Monthly Archives:' May 2015

Criminal Statute of Limitations in Texas

Statute of limitations is basically the time period that the state of Texas has to bring charges against someone.  These time periods are different based on the type of case, the severity of the case, whether it was a violent crime, etc.  If the time passes and the state has not brought charges, then they can never prosecute that case. 

Exceptions to the Statute of Limitations

There are some exceptions to the statute of limitations, like if the accused is absent from the state, the period could be tolled.  But every case is different.  You will also notice that certain types of crimes can have a different statute of limitations based on the facts of the case and what section of the penal code the person was charged under.  If you have a specific question, ask an attorney.

Statute of Limitations by Case

The list below shows certain types of cases in Texas and the statute of limitation associated with that type of case.  You can find all of this information in the Code of Criminal Procedure chapter 12.

Felonies in the State of Texas


  • Murder
  • Manslaughter
  • Sexual Assault and Aggravated Sexual Assault
  • Fleeing the scene of an accident where someone dies
  • Certain offenses against young children
  • Human Trafficking


  • Theft by Fiduciary
  • Forgery
  • Theft by Public Servants (of government property)
  • Sexual Assaults not covered above
  • Arson
  • Trafficking not covered above
  • Compelling Prostitution


  • Misapplication of fiduciary property or property of a financial institution
  • Securing execution of document by deception;
  • A felony violation under Chapter 162, Tax Code
  • False statement to obtain property or credit under Sec. 32.32 of the Penal Code
  • Money Laundering
  • Credit Card Abuse
  • Fraudulent use or possession of identifying information
  • Medicaid fraud
  • Bigamy


  • Theft
  • Robbery
  • Kidnapping or Burglary (except as shown below)
  • Injury to Elderly or Disabled that is not a 1st degree felony
  • Endangering or Abandoning a Child
  • Insurance Fraud


  • Sexual Performance by Child
  • Aggravated Kidnapping if defendant charged under 20.04(a)(4)
  • Burglary under 30.02 of the Penal Code


  • Trafficking of persons under Section 20A.02(a)(5) or (6) of the Penal Code
  • Injury to a child under Section 22.04 of the Penal Code
  • Compelling prostitution under Section 43.05(a)(2) of the Penal Code
  • Bigamy under Section 25.01 of the Penal Code


  • All other felonies

Misdemeanors in the State of Texas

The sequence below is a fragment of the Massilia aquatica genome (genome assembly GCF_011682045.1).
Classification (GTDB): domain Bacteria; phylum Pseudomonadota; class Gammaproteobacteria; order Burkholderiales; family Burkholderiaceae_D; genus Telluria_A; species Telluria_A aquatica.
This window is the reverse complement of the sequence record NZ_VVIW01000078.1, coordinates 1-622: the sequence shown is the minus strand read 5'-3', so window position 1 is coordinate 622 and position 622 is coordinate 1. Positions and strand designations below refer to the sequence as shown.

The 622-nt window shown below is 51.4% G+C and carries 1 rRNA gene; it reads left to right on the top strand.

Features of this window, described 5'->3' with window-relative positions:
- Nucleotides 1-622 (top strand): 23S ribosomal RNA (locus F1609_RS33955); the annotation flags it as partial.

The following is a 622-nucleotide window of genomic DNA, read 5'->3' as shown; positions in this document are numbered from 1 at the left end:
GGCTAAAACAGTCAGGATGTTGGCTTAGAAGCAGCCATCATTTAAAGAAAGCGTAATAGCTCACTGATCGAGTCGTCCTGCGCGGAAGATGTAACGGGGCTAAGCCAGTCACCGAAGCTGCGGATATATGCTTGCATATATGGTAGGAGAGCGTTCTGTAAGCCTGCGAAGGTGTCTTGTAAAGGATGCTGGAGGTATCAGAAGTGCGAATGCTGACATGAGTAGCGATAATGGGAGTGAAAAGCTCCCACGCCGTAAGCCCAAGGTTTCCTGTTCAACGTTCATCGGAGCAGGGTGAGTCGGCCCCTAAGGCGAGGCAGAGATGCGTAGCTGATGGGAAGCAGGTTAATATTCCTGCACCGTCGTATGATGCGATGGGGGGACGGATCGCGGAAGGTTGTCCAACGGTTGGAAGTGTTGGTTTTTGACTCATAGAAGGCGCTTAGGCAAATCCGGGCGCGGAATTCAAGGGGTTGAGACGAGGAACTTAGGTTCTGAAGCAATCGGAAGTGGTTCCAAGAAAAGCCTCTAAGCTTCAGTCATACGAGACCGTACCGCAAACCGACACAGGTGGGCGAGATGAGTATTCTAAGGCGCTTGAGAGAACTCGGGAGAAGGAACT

• The statute of limitation is two years from the date the crime was committed.

Pre-Trial Diversion Changes in Harris County

There are changes coming for the Pre-Trial Diversion Programs by the Harris County District Attorney’s Office.  The most important change has to do with the ability of an individual to apply for an expunction on the case.

Changes to Pre-Trial Diversion Program Length

Before, when accepted into a pre-trial diversion (intervention) program they would have to sign a lengthy contract with the State of Texas.  These programs used to be 1 year for misdemeanors and anywhere from 1-3 years for felonies.  Now, all misdemeanors for pre-trial diversions (with the exception of the DWI program which is very different) are 6 months long.

Pre-Trial Diversion Community Service Requirements

Another change to the Pre-Trial Diversion Program is the amount of community service required.  Before, the amount of community service on the contract was 80 hours, which amounted to 10 full days or 20 half days of volunteer work.  This was very difficult for individuals who were full time students or those who were working full time.  Now the new contracts only require 16 hours, which is only 2 days of community service.  This is much more reasonable, and there is no excuse to complete the hours.

Pre-Trial Intervention and Expunction

But in my opinion, the most important change to the Pre-Trial Diversion Program in Harris County has to do with applying for an expunction.  On the old contract, individuals were told that by entering the program, they are agreeing to not seek an expunction for at least 2 years from the date they the program is over and their case is dismissed.  So on a normal misdemeanor shoplifting case, it would take 3 years (1 year pre trial diversion, 2 year waiting) plus any time in court that it took to actually get into the program, usually 60-90 days.  Under the change certain cases, such as theft, will be immediately eligible for expunctions.  This means the same person who was charged with theft could now seek an expunction after just 6 months instead of over 3 years.

However, certain cases will still have a 2 year waiting period.  Some of those cases are:

  • Assault
  • Assault-Family Member
  • Terroristic Threat
  • Deadly Conduct
  • Resisting Arrest

Class A misdemeanors not listed above will have 1 year waiting periods instead of the old 2 year period.  And any other class B misdemeanor will have no waiting period.

This is of course always subject to change as it is a policy of the District Attorney’s Office of Harris County.  But as is, at the time of writing, this is a great change for those who might be unfortunate enough to be going through this process.  If you have specific questions, contact our attorneys regarding your case.